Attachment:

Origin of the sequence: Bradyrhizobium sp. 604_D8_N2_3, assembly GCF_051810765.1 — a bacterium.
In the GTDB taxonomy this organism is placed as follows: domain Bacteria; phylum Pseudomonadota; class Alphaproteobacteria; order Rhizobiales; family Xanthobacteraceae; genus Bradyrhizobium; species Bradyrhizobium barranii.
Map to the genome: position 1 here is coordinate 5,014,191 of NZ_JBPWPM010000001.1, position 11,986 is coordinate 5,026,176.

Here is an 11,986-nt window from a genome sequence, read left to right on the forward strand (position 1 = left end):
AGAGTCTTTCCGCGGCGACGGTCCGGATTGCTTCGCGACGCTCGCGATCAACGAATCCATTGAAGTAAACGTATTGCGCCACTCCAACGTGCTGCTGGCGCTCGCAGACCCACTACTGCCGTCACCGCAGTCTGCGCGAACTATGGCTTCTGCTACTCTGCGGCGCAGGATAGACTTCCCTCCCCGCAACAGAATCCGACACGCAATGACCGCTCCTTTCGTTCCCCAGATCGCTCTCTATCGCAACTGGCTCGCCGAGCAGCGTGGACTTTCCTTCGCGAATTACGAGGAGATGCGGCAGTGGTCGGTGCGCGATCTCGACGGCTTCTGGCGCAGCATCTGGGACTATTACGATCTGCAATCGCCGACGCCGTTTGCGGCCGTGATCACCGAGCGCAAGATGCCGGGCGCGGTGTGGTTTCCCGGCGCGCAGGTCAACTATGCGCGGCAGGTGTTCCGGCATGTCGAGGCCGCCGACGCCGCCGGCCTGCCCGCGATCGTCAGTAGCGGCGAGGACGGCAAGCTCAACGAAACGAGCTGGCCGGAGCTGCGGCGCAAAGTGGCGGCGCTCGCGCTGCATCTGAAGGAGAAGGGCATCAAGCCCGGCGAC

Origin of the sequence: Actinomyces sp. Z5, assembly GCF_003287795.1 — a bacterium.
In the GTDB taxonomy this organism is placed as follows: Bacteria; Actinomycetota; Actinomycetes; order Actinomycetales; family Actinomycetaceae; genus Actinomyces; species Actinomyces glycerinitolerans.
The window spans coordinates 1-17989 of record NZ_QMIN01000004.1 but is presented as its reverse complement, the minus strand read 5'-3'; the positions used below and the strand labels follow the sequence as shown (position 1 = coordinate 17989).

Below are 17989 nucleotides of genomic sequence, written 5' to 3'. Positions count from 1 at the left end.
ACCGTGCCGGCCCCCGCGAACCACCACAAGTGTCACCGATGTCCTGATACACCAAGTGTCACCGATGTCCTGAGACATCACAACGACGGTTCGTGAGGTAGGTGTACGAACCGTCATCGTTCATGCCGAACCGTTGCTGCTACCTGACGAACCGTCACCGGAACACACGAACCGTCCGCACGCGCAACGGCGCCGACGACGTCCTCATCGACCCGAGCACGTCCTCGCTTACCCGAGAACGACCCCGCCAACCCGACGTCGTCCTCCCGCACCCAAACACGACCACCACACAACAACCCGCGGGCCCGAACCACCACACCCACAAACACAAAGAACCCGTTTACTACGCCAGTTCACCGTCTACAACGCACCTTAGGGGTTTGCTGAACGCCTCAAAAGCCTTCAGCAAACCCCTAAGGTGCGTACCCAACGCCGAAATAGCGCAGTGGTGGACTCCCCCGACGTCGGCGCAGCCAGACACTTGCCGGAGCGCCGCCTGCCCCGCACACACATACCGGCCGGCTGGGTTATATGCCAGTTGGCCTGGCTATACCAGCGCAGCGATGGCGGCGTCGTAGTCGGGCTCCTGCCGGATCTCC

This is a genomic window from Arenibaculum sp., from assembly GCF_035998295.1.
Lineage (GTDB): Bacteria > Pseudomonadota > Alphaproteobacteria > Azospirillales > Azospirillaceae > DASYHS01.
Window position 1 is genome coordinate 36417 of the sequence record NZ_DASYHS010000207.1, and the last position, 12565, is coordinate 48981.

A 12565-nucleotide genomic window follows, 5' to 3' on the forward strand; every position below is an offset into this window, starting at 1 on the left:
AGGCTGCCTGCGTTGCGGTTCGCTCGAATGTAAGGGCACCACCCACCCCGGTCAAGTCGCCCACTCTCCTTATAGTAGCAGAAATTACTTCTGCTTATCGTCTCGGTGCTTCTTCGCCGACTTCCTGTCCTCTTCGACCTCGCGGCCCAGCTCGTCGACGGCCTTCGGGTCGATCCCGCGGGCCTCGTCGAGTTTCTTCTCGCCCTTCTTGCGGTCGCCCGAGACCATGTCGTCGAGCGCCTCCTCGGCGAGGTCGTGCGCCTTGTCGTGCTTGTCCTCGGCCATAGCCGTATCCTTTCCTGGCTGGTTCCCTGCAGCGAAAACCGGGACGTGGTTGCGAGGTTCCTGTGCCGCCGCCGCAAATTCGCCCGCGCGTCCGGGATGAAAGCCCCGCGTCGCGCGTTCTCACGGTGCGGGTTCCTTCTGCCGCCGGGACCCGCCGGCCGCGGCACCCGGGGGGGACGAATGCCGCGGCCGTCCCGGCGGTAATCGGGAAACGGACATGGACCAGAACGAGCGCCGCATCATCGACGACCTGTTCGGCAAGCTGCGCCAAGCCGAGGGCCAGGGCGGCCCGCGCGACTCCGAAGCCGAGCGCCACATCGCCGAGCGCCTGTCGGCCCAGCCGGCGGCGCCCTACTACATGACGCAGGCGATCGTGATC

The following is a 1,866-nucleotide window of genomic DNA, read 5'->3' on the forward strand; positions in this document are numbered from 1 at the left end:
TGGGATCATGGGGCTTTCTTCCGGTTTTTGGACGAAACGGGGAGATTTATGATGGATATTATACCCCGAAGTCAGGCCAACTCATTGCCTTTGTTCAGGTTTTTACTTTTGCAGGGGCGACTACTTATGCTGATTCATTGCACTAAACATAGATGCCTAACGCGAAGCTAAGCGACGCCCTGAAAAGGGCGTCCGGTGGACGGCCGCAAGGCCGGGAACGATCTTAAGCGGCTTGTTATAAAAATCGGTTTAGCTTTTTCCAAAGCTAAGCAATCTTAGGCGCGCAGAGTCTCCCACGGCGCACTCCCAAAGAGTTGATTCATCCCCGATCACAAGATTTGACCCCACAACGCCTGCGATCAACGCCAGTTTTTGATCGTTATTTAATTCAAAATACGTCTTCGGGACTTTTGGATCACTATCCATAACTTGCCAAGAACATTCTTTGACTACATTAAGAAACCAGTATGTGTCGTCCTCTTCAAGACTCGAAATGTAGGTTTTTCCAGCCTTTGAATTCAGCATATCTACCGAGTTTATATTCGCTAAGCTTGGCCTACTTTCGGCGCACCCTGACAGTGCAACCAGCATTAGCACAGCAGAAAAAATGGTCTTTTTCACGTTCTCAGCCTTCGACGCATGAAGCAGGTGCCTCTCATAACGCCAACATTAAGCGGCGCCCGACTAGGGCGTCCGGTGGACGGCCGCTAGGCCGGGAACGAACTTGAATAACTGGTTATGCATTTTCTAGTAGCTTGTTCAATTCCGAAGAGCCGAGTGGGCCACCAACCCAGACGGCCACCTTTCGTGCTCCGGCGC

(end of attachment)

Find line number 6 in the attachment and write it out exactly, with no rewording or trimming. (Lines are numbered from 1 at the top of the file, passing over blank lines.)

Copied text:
Origin of the sequence: Actinomyces sp. Z5, assembly GCF_003287795.1 — a bacterium.